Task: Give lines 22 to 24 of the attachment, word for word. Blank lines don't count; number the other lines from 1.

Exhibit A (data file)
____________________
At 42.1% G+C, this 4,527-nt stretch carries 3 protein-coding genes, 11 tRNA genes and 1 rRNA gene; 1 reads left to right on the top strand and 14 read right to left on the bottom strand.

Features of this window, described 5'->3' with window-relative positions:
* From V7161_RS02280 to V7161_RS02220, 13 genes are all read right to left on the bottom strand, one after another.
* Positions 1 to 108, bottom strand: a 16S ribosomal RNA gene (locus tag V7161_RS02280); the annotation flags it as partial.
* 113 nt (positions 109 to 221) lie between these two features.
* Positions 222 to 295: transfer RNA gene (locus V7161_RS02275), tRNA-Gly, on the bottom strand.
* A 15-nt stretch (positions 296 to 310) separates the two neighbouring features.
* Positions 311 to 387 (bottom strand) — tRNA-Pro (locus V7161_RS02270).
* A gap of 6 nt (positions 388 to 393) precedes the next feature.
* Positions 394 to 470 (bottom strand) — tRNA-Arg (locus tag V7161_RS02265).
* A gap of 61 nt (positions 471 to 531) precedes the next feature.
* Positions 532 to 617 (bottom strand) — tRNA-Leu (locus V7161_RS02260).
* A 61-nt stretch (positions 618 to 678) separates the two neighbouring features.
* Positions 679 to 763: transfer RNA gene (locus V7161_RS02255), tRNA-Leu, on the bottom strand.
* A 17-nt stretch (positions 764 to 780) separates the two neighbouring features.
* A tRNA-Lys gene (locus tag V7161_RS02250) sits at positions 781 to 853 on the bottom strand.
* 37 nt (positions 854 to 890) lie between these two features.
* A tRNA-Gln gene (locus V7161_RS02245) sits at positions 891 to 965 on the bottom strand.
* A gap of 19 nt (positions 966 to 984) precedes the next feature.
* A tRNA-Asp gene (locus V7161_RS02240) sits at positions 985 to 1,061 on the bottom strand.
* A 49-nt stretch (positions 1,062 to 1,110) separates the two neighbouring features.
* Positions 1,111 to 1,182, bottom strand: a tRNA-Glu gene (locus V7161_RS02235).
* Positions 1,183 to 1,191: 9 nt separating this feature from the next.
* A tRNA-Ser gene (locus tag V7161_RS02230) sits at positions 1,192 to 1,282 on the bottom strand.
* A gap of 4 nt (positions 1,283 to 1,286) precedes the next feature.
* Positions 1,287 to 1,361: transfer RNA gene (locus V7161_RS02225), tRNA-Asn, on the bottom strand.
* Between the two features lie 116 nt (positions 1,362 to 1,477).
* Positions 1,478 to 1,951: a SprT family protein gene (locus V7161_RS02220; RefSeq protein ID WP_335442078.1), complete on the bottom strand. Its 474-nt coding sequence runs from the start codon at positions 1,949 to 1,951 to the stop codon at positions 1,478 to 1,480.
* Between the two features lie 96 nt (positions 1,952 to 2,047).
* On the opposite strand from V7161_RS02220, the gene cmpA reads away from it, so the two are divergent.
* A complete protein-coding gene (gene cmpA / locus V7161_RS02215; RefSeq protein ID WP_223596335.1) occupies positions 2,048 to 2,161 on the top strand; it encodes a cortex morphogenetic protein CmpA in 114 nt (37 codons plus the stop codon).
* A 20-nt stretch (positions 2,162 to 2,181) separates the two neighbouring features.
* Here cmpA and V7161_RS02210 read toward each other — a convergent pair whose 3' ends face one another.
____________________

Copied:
* Positions 1,111 to 1,182, bottom strand: a tRNA-Glu gene (locus V7161_RS02235).
* Positions 1,183 to 1,191: 9 nt separating this feature from the next.
* A tRNA-Ser gene (locus tag V7161_RS02230) sits at positions 1,192 to 1,282 on the bottom strand.